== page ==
Apportionment of Hong Kong, southern sources type-first
The thread for Hong Kong with southern sources place-first is shown in red italic below. It self-corrects to the same fit as the place-first version. This thread takes the unusual step of beginning with type-sources because it seems to be required by the unusual nature of Hong Kong: a strong local component of V from oil-fired power plants (whose signal persists nearly unabated through the summer, when nearly all other elements decrease markedly) and unusually high Sb, which we thought to be from (unknown) local sources. We were relieved, and a bit surprised, when the fit turned out to be the same as the place-first version.
|Hong Kong, 16 elements|
|Northern sources||Southern sources, place-first||Southern sources, type-first||European sources|
|Step 2||Sea and crust (FEC) chosen, fit 4.04|
|Step 3||Mallipo (May) added, fit 0.74||Guangzhou added, fit 1.10||BGoil added, fit 3.73||KP added, fit 1.69|
|Step 4||Seoul winter added, fit 0.67||Kenting added, fit 0.59||DCref added, fit 1.99||Cu smelt added, fit 1.13|
|Step 5||BGoil added, fit 0.45||Guangzhou added, DCref del., fit 0.68|
|Step 6||Kenting added, fit 0.45|
We begin by repeating step 2, with only sea and crust chosen. Note the preponderance of high F-ratios in southern East Asia as well as in Korea.
Step 3 begins the southern type-thread by adding oil. the reason, noted above, is the large, persistent component of V in Hong Kong.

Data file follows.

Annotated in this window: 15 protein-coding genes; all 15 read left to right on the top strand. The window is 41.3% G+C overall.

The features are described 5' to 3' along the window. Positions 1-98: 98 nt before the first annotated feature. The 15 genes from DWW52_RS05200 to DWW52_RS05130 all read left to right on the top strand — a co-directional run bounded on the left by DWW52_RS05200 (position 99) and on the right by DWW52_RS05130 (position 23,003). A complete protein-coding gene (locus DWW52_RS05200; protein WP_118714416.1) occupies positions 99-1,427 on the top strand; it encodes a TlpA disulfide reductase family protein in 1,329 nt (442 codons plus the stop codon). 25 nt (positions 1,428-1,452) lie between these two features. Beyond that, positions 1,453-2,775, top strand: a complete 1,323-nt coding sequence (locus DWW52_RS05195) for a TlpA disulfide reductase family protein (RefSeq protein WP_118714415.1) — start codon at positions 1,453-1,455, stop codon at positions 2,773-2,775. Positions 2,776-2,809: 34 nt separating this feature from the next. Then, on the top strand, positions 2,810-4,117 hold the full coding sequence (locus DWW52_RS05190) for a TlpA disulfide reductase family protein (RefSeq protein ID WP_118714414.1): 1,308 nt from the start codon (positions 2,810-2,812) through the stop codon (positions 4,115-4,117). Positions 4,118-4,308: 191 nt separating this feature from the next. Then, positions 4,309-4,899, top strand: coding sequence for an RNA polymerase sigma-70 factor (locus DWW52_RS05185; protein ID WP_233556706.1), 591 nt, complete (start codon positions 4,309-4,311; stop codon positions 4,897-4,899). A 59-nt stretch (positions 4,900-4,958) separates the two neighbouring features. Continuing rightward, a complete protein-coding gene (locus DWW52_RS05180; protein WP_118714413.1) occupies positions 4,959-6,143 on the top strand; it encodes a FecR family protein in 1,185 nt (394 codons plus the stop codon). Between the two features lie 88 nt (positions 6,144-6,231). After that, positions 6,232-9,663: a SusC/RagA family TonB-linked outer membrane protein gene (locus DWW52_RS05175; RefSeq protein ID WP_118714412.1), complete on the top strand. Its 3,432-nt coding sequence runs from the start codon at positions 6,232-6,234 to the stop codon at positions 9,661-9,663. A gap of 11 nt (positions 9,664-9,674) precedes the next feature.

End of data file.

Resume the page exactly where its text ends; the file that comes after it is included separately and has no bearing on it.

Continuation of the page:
Step 4 of the type-thread adds DCref (refuse incineration) to try to deal with the unusually high Sb in Hong Kong. It creates unusually high F-ratios in southern East Asia. The fit is not good (1.99), but it is not supposed to be after only type-sources.
Step 5 adds Guangzhou, the site with the highest F-ratio in southern East Asia. That deletes DCref and improves the fit to a good 0.68.
Step 6 adds Kenting (southern Taiwan) and improves the fit to a very good 0.45.
Thus the southern type-first fit brings the solution back to the one from the place-first thread: Guangzhou, Kenting, and oil. Given the geography and meteorology of this region, the fit is eminently reasonable. The oil is local Hong Kong. Kenting is regional aerosol, probably mostly with summer winds from the S and SE. Guangzhou is nearby PRC, brought to Hong Kong mostly during the winter.
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